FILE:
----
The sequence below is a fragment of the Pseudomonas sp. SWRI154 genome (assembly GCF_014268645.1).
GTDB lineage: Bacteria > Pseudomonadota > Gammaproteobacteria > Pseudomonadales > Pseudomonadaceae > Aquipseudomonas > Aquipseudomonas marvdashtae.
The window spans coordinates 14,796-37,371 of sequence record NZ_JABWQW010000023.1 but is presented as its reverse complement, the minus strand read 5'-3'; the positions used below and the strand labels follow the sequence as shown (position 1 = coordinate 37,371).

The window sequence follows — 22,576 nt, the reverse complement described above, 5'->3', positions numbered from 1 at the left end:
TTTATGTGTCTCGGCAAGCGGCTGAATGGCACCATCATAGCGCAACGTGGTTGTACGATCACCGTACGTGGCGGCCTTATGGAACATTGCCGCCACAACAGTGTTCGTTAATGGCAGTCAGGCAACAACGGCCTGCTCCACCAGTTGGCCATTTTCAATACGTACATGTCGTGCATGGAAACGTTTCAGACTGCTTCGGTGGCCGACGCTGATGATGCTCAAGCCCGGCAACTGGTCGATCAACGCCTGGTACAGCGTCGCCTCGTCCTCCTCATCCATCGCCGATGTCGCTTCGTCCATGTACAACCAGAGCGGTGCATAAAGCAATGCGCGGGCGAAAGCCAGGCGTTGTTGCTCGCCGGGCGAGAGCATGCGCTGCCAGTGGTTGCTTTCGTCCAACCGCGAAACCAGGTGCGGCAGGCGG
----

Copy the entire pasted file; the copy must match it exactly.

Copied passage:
The sequence below is a fragment of the Pseudomonas sp. SWRI154 genome (assembly GCF_014268645.1).
GTDB lineage: Bacteria > Pseudomonadota > Gammaproteobacteria > Pseudomonadales > Pseudomonadaceae > Aquipseudomonas > Aquipseudomonas marvdashtae.
The window spans coordinates 14,796-37,371 of sequence record NZ_JABWQW010000023.1 but is presented as its reverse complement, the minus strand read 5'-3'; the positions used below and the strand labels follow the sequence as shown (position 1 = coordinate 37,371).

The window sequence follows — 22,576 nt, the reverse complement described above, 5'->3', positions numbered from 1 at the left end:
TTTATGTGTCTCGGCAAGCGGCTGAATGGCACCATCATAGCGCAACGTGGTTGTACGATCACCGTACGTGGCGGCCTTATGGAACATTGCCGCCACAACAGTGTTCGTTAATGGCAGTCAGGCAACAACGGCCTGCTCCACCAGTTGGCCATTTTCAATACGTACATGTCGTGCATGGAAACGTTTCAGACTGCTTCGGTGGCCGACGCTGATGATGCTCAAGCCCGGCAACTGGTCGATCAACGCCTGGTACAGCGTCGCCTCGTCCTCCTCATCCATCGCCGATGTCGCTTCGTCCATGTACAACCAGAGCGGTGCATAAAGCAATGCGCGGGCGAAAGCCAGGCGTTGTTGCTCGCCGGGCGAGAGCATGCGCTGCCAGTGGTTGCTTTCGTCCAACCGCGAAACCAGGTGCGGCAGGCGG